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5 Reasons Why the “Permanent” Exemption Matters to You

By March 20, 2013No Comments
Smashed Up Car

Photo: C. Paes, Lisbon, Portugal

Many people probably know that Congress made permanent the Federal estate tax, which is $5 million, indexed for inflation, per person and $10 million per married couple. This means that approximately 98% of Americans will not have taxable estates on their deaths with respect to the government’s estate tax.

A sigh of relief for many families could be heard across the land. However, folks shouldn’t sigh too heavily because the same matters that existed before for individuals and families were not eliminated by Congress’s act.

So the following are 5 issues that have nothing to do with the federal estate tax but are still very important to protecting yourself and your family:

  1. You have children. Even families with modest-sized estates should ensure that their children are cared for according to their wishes and values if a tragedy occurs. Minor and disabled children are of primary concern. I’ve written before that without a will that nominates a guardian, minor or disabled children may be placed with someone a parent would consider less than ideal. Beyond that, consider retirement proceeds. If a minor or even young adult child is the beneficiary on a retirement account, depending on the language of that account, Uncle Sam may still take a large bite or equally troubling, a relatively young adult may come into a large sum of money in one fell swoop.
  2. You aren’t married BUT you are in a loving committed relationship with someone. So that means your significant other or partner, while being able to benefit from your lifetime exemption, cannot benefit from portability. Also, the same issue with respect to retirement proceeds as mentioned above also apply in this scenario. If your unmarried in the eyes of the federal or state government but you and your partner have a child, just bring the issues of number one right on down.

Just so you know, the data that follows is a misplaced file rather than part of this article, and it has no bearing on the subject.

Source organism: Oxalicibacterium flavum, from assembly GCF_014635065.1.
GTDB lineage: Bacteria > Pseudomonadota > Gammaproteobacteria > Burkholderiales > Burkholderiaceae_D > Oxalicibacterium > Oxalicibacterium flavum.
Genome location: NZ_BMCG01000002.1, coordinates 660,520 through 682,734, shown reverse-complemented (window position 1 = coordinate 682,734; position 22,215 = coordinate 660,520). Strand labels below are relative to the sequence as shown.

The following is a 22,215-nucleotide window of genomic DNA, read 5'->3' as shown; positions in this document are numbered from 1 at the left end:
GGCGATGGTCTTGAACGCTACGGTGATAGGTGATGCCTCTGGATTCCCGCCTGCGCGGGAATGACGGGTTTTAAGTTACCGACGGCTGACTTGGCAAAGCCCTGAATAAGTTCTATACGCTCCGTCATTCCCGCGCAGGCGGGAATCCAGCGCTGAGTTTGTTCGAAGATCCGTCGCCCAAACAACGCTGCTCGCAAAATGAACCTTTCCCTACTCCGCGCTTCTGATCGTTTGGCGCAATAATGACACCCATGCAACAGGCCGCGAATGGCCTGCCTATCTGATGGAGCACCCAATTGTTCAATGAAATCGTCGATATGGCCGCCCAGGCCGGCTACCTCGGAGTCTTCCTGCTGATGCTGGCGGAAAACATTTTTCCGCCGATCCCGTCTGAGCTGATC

3. You are a professional or small business (smallbiz) owner. Unfortunately, we Americans are a litigious bunch. If we believe we have suffered an injury related to professional services, e.g., doctor, lawyer, dentist, or a small business, then many of us have no problem pursuing litigation that will cost much more than the malpractice insurance covers. Estate taxes have little or nothing to do with covering your assets from multimillion dollar litigation.
  4. You have income producing assets. The federal government and many state governments tax beneficiaries on 2 levels: estate and income. If your daughter’s trust has income producing assets, such as the 3-flat apartment building you gave her, then there is a likelihood that the trust will have to pay income tax. How much depends on how well your team works to protect you. Still, like number 3, this has nothing to do with estate taxes.
  5. You live in a “decoupled” state. Some states are “coupled” with the Federal estate tax regime, meaning their state’s lifetime estate tax exemption is identical to the Federal government’s. However 28 states are decoupled, and most of those states, unlike Illinois, have a significantly lower estate tax exemption amount. So that means that while estate tax may not be due to Uncle Sam, it may be due to Uncle Quinn – Illinois’ governor, for example.

Estate taxes were a primary focus of estate planning because no one likes paying taxes. Well, estate taxes are no longer a primary focus and those other issues still need to be considered, just like they did before December 31, 2012.

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